The season’s largest storm yet arrived in Southern California in full force on Tuesday, snarling traffic, delivering gusty winds and dropping a steady downpour of rain and snow across the region.
By sunrise, some portions of Santa Barbara County had received nearly 7 inches of rain, while rainfall across Los Angeles County was nearing the 1-inch mark and growing as the storm continued its push south.
“As far as intensity, it’s one of our stronger storms,” said Kristan Lund, a meteorologist with the National Weather Service in Oxnard. “It’s definitely the strongest we’ve seen so far, and potentially one of the stronger ones we’ll see this season.”
The storm is expected to move slowly across the region throughout the day, with rainfall totals in Los Angeles County forecast to climb as high as 3 inches along the coasts and valleys and 6 inches in the mountains, according to the National Weather Service.
Several locations were receiving as much as 0.75 inches per hour Tuesday morning, officials said.
The L.A. River was roaring in Atwater Village near Fletcher Drive and Glendale Boulevard, obscuring the bases of the trees and swamping small islands that typically dot the urban river.
The storm created a mess of the morning commute in and around Los Angeles, with accidents and road closures piling up around early Tuesday morning.
Portions of the Lake Hughes Road in Castaic were closed due to mud and debris, officials said. In Pasadena, four right lanes of the 210 Freeway were closed following a collision with a jackknifed big rig, but reopened around 7 a.m.
“Drivers will have to be more careful, slow down,” Lund said. “There’s been flooding in roads, a lot of spinouts, a lot of collisions, so keep your lights on and your windshield wipers moving and be aware of the people around you.”
The weather service’s advisory map was colored with an array of alerts including winter storm warnings, high wind warnings, flash flood watches and gale warnings off the coast.
A flood advisory in Los Angeles County will remain in effect through 10 a.m. and could bring minor flooding in low-lying and poor drainage areas, officials said.
Shallow mud and debris flows are also possible around wildfire burn areas, with emergency officials in Los Angeles County forecasting “Phase 2,” or moderate-to-heavy, debris flow in mountain and foothill areas scarred last year by the Bobcat, Lake, and Equestrian fires, as well as other blazes.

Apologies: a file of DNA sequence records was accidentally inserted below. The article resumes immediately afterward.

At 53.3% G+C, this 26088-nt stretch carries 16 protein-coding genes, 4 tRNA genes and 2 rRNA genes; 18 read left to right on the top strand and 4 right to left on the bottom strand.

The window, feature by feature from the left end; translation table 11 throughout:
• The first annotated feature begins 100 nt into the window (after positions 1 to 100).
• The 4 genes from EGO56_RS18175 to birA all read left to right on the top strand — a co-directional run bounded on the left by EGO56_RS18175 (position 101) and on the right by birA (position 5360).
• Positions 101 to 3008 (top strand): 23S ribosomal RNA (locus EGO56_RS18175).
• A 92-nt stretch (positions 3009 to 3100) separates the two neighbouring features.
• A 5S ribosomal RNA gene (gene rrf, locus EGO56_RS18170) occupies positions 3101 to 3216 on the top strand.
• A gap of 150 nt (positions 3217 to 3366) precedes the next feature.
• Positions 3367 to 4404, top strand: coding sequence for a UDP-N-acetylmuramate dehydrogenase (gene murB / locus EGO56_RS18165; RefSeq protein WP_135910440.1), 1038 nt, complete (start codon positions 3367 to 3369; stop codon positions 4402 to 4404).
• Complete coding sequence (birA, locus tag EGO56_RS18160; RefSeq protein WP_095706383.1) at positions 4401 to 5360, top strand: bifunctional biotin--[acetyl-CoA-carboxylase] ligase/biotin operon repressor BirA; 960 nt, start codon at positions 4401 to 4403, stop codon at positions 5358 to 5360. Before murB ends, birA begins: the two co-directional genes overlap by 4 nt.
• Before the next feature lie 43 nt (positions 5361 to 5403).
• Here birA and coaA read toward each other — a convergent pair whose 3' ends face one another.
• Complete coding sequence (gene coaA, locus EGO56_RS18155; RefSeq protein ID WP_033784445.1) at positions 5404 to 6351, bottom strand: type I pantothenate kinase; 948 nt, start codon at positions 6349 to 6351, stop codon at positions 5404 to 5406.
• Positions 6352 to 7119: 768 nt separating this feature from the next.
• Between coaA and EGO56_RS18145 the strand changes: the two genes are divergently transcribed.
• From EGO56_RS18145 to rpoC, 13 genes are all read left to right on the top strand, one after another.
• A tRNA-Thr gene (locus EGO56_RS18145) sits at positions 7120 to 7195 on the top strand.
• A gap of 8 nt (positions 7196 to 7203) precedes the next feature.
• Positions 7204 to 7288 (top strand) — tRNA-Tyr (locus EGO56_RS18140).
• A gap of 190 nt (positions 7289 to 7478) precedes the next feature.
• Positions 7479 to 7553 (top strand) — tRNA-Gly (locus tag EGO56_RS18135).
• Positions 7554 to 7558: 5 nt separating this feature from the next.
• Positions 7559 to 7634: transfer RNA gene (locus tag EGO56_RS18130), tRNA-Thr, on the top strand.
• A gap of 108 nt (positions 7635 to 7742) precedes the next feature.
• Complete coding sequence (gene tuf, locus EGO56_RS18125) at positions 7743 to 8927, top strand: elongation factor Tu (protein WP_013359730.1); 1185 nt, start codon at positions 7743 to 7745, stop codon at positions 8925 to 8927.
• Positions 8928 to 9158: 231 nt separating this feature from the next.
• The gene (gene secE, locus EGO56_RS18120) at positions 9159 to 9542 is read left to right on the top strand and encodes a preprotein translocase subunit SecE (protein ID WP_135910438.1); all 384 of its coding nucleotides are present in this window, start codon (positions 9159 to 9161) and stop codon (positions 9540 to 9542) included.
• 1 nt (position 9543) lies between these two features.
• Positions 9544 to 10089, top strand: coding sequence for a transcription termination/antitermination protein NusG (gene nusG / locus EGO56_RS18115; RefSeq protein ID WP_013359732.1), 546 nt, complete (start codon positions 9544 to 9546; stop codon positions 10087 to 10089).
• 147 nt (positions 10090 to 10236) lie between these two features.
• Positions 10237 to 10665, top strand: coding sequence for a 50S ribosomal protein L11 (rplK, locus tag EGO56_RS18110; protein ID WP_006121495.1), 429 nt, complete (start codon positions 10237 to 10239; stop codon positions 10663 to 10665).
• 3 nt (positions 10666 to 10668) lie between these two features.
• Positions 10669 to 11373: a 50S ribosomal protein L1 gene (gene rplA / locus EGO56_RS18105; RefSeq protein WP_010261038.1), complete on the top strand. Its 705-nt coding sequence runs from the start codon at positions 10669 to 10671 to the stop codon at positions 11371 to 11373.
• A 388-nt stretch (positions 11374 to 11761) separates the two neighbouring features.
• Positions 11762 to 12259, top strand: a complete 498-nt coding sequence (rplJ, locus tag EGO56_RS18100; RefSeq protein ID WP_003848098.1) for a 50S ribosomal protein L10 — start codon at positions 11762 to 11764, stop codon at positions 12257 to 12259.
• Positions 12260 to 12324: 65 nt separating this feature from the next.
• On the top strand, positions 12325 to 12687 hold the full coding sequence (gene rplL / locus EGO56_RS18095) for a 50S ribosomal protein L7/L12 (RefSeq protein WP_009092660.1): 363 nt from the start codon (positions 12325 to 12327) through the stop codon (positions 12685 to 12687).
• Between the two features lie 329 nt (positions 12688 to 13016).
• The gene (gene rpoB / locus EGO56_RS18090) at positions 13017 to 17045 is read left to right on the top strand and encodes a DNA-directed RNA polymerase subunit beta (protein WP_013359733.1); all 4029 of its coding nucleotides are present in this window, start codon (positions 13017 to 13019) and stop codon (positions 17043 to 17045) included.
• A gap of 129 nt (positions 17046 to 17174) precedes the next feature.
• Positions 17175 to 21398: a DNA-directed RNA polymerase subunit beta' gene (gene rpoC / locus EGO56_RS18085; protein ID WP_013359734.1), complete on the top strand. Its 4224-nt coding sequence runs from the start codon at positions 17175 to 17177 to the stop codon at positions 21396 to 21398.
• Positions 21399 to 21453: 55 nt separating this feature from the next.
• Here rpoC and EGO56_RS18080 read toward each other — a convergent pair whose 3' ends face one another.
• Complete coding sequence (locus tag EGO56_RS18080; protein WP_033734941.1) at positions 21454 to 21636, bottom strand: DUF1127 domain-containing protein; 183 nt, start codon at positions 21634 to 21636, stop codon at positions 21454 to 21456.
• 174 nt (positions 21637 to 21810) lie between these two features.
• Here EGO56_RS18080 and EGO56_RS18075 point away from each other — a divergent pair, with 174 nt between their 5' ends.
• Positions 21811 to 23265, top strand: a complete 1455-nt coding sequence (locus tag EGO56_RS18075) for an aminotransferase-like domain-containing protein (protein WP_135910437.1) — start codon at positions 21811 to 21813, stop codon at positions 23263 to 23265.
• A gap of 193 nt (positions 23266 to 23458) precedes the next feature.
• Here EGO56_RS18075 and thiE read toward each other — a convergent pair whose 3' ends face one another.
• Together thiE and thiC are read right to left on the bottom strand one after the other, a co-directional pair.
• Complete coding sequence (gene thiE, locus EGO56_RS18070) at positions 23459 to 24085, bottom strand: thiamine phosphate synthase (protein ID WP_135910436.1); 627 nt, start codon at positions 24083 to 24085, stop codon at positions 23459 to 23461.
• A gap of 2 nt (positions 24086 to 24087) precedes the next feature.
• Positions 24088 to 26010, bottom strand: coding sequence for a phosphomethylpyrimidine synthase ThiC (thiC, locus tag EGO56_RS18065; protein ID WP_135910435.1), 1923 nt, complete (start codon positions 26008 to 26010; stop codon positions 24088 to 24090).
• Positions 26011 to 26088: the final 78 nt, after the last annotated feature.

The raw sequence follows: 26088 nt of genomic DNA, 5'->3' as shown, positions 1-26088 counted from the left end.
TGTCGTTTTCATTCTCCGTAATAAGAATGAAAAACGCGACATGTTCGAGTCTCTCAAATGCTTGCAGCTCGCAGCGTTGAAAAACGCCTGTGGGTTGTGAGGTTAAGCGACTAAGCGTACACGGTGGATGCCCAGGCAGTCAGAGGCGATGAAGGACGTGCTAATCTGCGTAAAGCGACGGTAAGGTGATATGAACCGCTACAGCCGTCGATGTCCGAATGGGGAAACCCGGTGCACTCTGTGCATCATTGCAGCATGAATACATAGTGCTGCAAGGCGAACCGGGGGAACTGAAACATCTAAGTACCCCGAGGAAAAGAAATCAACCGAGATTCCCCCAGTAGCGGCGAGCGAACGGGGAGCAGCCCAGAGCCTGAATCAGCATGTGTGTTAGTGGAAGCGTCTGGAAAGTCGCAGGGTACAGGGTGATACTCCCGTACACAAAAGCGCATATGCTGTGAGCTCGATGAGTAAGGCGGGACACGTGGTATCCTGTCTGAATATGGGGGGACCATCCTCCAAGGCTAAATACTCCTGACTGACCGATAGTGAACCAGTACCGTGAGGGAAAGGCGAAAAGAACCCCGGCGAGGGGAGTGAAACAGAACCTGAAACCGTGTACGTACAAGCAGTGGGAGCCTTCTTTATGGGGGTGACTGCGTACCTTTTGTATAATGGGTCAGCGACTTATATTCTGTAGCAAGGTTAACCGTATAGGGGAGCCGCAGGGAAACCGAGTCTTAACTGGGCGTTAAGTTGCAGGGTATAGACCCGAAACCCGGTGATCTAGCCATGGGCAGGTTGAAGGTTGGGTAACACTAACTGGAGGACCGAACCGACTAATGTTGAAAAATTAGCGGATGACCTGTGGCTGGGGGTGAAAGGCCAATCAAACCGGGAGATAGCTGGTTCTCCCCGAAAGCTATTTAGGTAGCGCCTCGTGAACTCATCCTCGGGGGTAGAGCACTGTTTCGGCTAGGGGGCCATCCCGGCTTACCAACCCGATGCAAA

Further south, officials were keeping an eye on the Bond, Apple and El Dorado fire burn scars in Orange, Riverside and San Bernardino Counties, according to Dan Gregoria, a meteorologist with the National Weather Service’s San Diego office.
“[Rain] rates across those areas could be a concern for potential debris flow,” Gregoria said, noting that the state’s southernmost counties could receive one-to-two inches of rain, and up to four inches in the mountains.
“Rain out there is going to increase in intensity this morning,” he added. “First in Orange County, then the Inland Empire, then sliding south into San Diego County. We do expect the intensity to increase.”
At higher elevations snow was also falling Tuesday with mountain areas around L.A. County slated to receive between 1 and 3 feet of fresh powder. Snowfall could drop down to 3,500 feet by day’s end.
It marked a welcome reversal of fortune for ski resorts across the state, several of which delayed their openings due to a notably dry November.
With a huge snow dump across the Sierra Nevada region Monday morning came winter storm and avalanche warnings.
Between 3 to 6 feet of snow fell over mountain areas between Lake Tahoe and Mammoth Mountain, according to weather service officials in Reno. Lower-elevation regions of South Lake Tahoe and Truckee received about 15 to 28 inches.
The band of moisture is traveling slowly through the area, “and the slow movement allows it to keep producing snow,” said Shane Snyder, a meteorologist with the weather service’s Reno station.
A backcountry avalanche warning advising of very dangerous conditions is in effect until 8 p.m. for a stretch of the eastern slopes of the Sierra between Virginia Lakes and Bishop Creek.
Large avalanches have been observed over the last 24 hours, according to the Sierra Avalanche Center. Heavy snow is overloading a weak existing snowpack, allowing for “very wide avalanches” that can crash into forests, according to the center. Travel in, near or below avalanche terrain is not recommended.
Another weather system that is expected to arrive Wednesday night and last into Thursday could bring another 1 to 2 feet of snow to mountain areas, triggering another round of winter storm warnings.
Heavy snowfall and chance of gusty winds prompted a winter storm warning for portions of the Ventura County mountains and the Los Angeles County mountains, which will remain in effect through 8 p.m. Tuesday.
Wind gusts of up to 65 mph are expected to blow in the mountains and Antelope Valley. By early morning, the Magic Mountain truck trail had already seen an isolated gust of 89 mph.
“Travel could be very difficult to impossible,” forecasters said. “If you must travel, keep an extra flashlight, food, and water in your vehicle in case of an emergency.”
Forecasts called for the possibility that the 5 Freeway in the Grapevine area could receive a few inches of snow Tuesday.
The storm is expected to taper off Tuesday evening, forecasters said, with Wednesday slated to be “a mostly sunny and dry day.”